Crystal Renn for ELLE Canada
ELLE Canada December 2010 Issue
Editorial: “Show Girl”
Photographer: Leda & St. Jacques
Hair: Paco Puertas
Makeup: Geneviève Lenneville
Art Direction: Denis Desro
Shot at Les Écuries La Montée in Saint-Bruno, Québec.
First off, it’s a gorgeous editorial. The girl can work the shit out of a dress when given the chance to do so sans gimmicks. Nice to see an editorial with her where she isn’t eating, being compared to smaller women, or posing naked with a sample sized dress draped over her because it doesn’t fit. She looks gorgeous, full stop. And the clothes suit her. We’re digging the Jane Russell vibe we’re getting from the hair and makeup.
Now. This is one of those things where if we don’t mention it, there’ll be dozens of comments exclaiming “I can’t believe you didn’t mention this!” The elephant in the room, pun very much not intended. Namely this: she’s lost weight, right? We honestly aren’t as good as you might think at guessing someone’s size just by looking at them. We’ve always been too busy judging the clothes to learn that little skill. Even so, the model who became known for chipping away at the extreme sizeism in the fashion industry has gone down a size or two herself, has she not? Part of the reason we feel bad saying this is because Crystal herself admitted the other day at the Glamour Women of the Year conference that she reads blog posts about her:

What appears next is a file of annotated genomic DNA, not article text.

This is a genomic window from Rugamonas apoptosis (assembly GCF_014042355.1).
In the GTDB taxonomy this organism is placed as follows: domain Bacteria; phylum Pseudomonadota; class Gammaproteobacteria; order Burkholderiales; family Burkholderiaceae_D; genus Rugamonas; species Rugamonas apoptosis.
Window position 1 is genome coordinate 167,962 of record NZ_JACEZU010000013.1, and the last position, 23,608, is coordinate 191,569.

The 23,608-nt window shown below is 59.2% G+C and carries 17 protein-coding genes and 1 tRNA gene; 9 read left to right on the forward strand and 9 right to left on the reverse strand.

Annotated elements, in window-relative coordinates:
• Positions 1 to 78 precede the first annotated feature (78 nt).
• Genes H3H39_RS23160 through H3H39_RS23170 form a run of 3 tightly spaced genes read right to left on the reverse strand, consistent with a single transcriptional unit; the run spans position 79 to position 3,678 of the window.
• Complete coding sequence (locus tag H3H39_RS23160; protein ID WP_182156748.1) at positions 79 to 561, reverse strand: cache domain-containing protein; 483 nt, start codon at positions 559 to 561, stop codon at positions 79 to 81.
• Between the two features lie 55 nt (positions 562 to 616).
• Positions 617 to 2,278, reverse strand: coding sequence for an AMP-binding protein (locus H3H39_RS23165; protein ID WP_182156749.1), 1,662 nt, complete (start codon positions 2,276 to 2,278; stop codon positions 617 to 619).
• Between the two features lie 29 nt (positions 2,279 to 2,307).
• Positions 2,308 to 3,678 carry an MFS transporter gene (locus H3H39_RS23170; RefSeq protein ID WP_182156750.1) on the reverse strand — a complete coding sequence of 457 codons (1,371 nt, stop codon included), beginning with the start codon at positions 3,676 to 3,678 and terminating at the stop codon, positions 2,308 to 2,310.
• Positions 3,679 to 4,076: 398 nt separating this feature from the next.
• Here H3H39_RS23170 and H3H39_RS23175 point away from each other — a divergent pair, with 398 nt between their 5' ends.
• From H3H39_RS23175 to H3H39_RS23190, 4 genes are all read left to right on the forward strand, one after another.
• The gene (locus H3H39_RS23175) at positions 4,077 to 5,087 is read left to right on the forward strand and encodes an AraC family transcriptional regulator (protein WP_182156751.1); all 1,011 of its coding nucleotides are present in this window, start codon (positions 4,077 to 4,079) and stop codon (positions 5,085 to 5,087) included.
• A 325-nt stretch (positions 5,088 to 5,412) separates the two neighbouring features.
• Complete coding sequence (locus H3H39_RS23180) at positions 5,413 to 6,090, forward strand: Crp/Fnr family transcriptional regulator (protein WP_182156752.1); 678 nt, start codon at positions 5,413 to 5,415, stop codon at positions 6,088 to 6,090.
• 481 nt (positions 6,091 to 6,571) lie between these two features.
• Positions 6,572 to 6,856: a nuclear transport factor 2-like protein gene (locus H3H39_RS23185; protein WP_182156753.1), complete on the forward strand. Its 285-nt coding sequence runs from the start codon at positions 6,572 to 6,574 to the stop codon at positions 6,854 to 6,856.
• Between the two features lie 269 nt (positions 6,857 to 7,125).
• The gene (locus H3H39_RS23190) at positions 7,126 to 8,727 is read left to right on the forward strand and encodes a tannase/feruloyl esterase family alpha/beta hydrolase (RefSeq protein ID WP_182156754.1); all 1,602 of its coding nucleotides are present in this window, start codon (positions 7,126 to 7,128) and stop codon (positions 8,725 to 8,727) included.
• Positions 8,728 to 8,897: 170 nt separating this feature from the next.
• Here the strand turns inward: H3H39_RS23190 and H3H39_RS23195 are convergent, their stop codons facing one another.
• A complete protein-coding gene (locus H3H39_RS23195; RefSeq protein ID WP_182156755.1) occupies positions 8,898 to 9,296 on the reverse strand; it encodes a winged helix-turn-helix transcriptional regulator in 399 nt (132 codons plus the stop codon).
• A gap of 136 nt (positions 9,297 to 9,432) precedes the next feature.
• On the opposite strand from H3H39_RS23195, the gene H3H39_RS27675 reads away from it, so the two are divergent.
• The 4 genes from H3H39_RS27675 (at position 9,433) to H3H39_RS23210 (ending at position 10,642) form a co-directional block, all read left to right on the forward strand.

“I absolutely read what people say about me, because I want to know where we’re weak in this whole conversation. So I read blog comments. And one person will say, ‘Wow, she’s so fat. Look at her. She’s so obese.’ And then right underneath, someone else will say, ‘Look how emaciated she is. She’s so anorexic.’ Fat is relative. One person’s thin is someone else’s so-called fat.”
We would hardly call her emaciated just as we’d hardly call her fat. In fact, her body size is her own business. But it is notable that she’s noticeably thinner after having made a name for herself for not being model skinny. If she’s happy and healthy and doing what she wants, then good for her. We just hope she hasn’t been pressured by the industry to normalize herself. By their standards of normal, of course.
She had a couple of other quotes from the same event that we thought were of interest as well:
“What I would like to see is a bunch of different-sized models in fashion. Right now, we have extremes. We have size 2s and size zeros, and then over here we have size 14s and 16s. What I would like to see happen is that you watch the runway and you see all different sizes — you see 2s, you see 4s, you see 6s, we see 12s and 14s. Then there’s no controversy about body size. Then it’s all about the clothes.”
“I think that the solution would be to make the sample size an 8 or a 10. It’s currently a 2, or a 4 if you’re very lucky. If you made it an 8 or a 10, then bigger girls — even 12s and 14s — could somehow get into the clothes, and also the 8s and 6s and 4s and 2s could have the clothes pinned on. I know from working in the plus-size industry, they have pinned clothes to me when it’s been a sample size 24. I’ve seen it work for a plus size, and I have no idea why we don’t have size 8s and 10s as sample sizes for straight-size models. Because right now, we’re all talking all the time about how we want to see fuller-figured women in fashion, but that’s really impossible unless we have the clothes. “
BRAVA. Nice to see she’s got a high-functioning head on her shoulders.
[Image Credit: thefashionspot/jacquelineo, style.com]